Bestselling ebooks by authors including Jeffrey Archer and James Herbert are being sold for just 20p from Sony and Amazon’s digital stores, prompting concerns from writers that the “relentless downward pressure on book prices” could lead to industry ruin, reports Alison Flood in The Guardian.
It’s a very interesting and thought-provoking piece, which puts you in mind of the irresistible force of gravity. Ultimately, everything reaches bottom.
Peter Shea, general manager for Sony Digital Reading Services, says:
‘Unlike with physical books, some publishers do not allow their ebooks to be sold at discounted prices. As a result, at Reader Store we aim to provide excellent prices to our customers where we can with a selection of ebooks priced as low as 20p while others are only available at full list price. Of course, the publishers and authors of the ebooks we choose to sell for 20p still receive their full payment for each book we sell. We have found these publishers and authors enthusiastic when informing them of our pricing for their books.’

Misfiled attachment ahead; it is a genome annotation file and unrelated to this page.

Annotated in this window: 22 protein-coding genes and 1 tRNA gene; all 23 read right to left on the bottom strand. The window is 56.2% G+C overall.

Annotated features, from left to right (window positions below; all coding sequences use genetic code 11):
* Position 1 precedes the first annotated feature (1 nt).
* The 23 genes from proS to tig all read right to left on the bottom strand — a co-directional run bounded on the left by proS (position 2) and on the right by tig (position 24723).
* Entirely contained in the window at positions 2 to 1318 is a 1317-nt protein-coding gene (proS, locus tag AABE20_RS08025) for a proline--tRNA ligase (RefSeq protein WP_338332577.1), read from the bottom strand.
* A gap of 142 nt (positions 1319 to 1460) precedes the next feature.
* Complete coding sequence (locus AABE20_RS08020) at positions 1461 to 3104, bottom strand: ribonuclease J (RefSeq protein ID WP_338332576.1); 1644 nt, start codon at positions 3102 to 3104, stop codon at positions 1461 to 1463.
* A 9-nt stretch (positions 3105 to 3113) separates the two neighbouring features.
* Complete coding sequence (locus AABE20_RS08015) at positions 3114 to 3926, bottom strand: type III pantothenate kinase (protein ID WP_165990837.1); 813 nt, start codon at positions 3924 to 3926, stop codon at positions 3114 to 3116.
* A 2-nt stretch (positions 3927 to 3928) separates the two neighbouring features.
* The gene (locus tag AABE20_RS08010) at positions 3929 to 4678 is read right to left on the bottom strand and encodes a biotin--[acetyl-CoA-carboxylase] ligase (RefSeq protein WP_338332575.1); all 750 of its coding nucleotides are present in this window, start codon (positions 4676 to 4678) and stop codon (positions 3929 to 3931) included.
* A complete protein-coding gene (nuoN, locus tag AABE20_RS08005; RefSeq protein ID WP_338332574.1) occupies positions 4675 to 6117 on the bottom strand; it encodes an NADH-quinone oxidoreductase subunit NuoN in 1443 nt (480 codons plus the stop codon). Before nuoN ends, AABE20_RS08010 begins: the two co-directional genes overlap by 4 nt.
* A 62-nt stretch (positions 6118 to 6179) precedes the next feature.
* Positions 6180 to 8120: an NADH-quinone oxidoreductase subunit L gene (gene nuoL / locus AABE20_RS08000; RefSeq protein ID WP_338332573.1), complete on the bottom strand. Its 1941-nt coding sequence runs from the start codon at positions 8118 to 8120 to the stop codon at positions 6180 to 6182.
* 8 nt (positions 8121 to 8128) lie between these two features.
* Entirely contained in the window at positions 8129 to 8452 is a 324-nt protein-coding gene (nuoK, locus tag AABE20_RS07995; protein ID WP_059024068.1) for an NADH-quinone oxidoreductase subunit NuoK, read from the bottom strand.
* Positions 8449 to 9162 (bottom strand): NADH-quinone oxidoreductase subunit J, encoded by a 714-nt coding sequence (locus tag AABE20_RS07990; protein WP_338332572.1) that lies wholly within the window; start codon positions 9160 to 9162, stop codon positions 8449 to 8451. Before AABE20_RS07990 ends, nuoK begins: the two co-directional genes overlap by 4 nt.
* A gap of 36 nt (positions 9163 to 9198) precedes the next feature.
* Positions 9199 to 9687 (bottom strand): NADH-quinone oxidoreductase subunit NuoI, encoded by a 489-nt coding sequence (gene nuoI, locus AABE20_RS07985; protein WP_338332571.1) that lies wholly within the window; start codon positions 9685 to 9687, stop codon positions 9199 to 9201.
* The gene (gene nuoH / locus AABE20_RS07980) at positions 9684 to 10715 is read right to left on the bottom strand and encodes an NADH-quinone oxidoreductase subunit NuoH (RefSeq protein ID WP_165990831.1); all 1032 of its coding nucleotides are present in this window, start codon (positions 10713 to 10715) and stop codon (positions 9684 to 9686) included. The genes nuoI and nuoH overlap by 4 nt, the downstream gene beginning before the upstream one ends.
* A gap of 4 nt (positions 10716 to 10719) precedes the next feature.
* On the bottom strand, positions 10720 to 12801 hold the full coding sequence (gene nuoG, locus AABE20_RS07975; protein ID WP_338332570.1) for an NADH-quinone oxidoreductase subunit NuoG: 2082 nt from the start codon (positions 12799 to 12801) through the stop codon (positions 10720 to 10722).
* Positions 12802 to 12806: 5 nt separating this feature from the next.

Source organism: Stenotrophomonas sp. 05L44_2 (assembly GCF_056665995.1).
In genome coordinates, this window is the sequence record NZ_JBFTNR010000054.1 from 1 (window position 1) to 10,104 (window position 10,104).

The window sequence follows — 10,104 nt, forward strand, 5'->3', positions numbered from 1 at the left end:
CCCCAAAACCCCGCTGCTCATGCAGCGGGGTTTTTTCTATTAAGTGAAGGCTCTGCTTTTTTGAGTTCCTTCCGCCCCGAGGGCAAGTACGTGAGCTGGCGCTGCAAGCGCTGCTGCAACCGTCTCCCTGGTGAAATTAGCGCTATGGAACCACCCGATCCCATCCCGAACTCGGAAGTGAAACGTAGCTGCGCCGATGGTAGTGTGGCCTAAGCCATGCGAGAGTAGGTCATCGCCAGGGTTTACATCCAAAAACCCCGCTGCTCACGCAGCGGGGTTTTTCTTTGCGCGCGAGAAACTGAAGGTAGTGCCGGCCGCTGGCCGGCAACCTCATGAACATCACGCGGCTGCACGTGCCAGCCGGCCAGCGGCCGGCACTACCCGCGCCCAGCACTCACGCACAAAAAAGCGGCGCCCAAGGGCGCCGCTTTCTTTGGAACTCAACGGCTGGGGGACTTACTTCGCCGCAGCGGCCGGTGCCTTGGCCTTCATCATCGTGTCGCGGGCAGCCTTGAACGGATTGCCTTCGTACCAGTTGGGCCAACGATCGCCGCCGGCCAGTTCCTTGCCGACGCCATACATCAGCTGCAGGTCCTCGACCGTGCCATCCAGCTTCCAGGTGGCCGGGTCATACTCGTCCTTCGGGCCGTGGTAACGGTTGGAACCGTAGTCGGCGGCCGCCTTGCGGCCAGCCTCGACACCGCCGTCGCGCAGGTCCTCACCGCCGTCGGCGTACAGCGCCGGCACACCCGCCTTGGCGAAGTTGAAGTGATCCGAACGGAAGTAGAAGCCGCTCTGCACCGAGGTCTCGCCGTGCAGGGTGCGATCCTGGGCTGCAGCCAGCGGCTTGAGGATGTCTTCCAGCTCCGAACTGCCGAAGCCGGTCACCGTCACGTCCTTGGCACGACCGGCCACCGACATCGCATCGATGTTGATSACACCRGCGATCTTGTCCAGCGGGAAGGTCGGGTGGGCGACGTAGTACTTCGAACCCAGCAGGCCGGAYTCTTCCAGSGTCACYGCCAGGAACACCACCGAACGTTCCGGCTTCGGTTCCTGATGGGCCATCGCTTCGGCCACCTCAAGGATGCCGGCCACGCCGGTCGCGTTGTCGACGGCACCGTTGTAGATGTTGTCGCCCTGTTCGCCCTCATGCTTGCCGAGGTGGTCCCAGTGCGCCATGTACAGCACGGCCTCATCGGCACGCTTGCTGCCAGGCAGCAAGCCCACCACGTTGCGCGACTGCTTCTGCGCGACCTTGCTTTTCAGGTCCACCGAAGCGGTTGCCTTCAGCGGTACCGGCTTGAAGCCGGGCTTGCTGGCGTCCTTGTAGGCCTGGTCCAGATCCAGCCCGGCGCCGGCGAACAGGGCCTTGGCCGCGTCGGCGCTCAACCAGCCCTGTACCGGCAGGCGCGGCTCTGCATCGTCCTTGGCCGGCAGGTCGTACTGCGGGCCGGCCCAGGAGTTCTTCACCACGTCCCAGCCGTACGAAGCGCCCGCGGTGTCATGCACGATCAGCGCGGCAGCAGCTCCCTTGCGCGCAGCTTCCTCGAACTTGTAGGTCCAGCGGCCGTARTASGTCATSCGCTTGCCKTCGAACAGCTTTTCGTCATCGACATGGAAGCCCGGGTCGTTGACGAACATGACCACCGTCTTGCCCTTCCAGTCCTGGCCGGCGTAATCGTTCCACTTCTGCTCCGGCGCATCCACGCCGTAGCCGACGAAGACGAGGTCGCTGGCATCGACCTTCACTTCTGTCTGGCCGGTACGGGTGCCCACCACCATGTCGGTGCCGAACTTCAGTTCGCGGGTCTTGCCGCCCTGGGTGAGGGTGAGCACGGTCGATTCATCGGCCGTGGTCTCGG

Hmmm. I’m not sure ‘enthusiastic’ really covers it. Not sure where this will end. Actually, small publishers like us, with very low overheads, are probably going to be OK. [Said with fingers tightly crossed.] I think some of the bigger players might be thinned out, though.
Mind you, in the meantime eBook sales are up 188%.
If you don’t know anything about physics, but wish you did, Professor Julius Sumner Miller is brilliant. Here he is, almost Harry Enfield-like, on the centre of gravity (‘Consider – a stick. A metre stick. If it were a good stick, as I would like to have it, it would have to be uniform, homogeneous, and isotropic. Those are wonderful words to know the meanings of.’):
Warren Miller knows a fair bit about gravity, too: